Would the Elizabethans have appreciated the racism of Iago?I have to write an essay on Iago. I want to discuss Iago's racist remarks about Othello as part of it, but I do not know whether the...
Would the Elizabethans have appreciated the racism of Iago?
I have to write an essay on Iago. I want to discuss Iago's racist remarks about Othello as part of it, but I do not know whether the Elizabethans would have appreciated the racism in the play. I don't want to waste words (it is restricted word count) speaking about something that would not actually be appreciated by the examiner!
There were few "black" people in Shakespeare's England, but there were a few, one being a visiting general who was most likely to be the basis for the play. My guess, based on a very general understanding of the times, is that such a person would have been considered an exotic curiosity, rather than the subject of racism.
During these times, soldiers were what we would now consider mercenaries, for hire to the highest bidder. Probably no entity was as concerned about origin or skin color nearly as much as with leadership and military skills. Notice I said "entity," since nationalism had not yet appeared to any large degree in Europe.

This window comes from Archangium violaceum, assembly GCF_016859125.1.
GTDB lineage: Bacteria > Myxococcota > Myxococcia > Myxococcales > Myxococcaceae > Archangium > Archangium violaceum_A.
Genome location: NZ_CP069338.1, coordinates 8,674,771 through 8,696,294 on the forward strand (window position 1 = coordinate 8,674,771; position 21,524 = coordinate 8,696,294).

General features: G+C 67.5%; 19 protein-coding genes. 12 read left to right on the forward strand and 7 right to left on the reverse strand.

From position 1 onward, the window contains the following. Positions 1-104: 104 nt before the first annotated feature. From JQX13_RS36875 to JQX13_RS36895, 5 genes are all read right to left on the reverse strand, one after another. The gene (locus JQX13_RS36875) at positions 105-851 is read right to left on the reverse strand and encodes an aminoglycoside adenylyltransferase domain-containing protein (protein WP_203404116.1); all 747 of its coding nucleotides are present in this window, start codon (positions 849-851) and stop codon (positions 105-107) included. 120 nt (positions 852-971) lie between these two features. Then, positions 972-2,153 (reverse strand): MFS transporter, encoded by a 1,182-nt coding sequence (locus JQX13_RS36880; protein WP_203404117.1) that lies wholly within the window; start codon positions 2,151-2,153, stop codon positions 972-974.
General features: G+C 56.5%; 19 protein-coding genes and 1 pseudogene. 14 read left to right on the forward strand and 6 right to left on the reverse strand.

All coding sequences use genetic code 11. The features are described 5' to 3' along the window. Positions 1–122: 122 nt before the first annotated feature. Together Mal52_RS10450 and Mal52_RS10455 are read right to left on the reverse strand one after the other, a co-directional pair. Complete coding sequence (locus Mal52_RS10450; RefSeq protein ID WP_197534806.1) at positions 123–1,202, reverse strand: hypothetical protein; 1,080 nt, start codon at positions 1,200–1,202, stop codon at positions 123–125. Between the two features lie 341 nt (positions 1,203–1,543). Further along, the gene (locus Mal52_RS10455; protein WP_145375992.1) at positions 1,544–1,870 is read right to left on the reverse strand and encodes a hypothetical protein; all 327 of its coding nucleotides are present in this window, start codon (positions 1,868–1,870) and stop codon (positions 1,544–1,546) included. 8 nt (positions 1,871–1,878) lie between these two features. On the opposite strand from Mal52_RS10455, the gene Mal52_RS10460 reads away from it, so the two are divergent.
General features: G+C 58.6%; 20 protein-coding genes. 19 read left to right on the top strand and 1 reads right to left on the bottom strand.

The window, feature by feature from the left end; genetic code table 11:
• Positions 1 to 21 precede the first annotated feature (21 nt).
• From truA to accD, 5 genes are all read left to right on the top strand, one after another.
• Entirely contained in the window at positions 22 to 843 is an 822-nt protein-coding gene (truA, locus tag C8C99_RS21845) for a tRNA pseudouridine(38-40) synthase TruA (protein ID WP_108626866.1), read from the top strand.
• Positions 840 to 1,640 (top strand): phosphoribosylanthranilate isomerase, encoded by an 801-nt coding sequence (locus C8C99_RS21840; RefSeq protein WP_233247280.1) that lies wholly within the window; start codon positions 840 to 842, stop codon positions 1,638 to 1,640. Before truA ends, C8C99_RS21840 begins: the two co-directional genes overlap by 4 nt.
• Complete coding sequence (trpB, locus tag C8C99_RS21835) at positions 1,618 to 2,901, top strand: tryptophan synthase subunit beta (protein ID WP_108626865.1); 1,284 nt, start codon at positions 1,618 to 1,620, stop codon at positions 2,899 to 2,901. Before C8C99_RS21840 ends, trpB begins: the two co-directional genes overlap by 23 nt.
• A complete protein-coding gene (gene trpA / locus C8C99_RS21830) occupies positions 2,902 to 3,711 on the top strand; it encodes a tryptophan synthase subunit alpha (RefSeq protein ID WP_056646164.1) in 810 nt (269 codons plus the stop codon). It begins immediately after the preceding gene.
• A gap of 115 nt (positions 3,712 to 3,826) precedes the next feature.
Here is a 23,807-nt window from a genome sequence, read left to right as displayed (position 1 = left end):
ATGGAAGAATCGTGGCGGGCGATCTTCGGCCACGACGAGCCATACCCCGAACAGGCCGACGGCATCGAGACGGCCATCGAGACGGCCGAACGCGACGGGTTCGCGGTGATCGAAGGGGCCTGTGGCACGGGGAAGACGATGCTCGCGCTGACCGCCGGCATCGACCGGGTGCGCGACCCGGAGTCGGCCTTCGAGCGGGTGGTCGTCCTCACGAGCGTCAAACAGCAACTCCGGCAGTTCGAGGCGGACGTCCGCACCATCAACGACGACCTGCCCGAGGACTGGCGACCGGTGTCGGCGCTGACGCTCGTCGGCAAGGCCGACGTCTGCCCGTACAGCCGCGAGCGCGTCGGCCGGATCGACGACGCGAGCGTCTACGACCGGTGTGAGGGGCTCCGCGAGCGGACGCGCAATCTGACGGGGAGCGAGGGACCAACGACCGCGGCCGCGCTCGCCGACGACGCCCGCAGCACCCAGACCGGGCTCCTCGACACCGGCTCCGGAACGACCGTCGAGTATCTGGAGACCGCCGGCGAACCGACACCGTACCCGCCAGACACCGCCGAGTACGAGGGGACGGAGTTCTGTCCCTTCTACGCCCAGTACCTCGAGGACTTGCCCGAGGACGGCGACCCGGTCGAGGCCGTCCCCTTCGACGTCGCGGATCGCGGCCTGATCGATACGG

The other aspect that you want to consider is that Europeans had not yet begun to colonize Africa to the degree that they did subsequently. This means that there was no political point to prejudice or much opportunity for Europeans or Englishmen to have a basis for prejudice.
I suspect that if Othello had been Chinese, Iago would have resorted to an entirely different category of insults because he was Iago, one of the most Machievellian characters ever created. He wanted to do evil, and it may not have mattered who or what Othello was.
Having said all of that, I must say that one of the most wonderful aspects of a Shakespeare play is that each age can view one through its own lens. There is absolutely nothing wrong with discussing the impact of the play's racism on contemporary audiences and readers.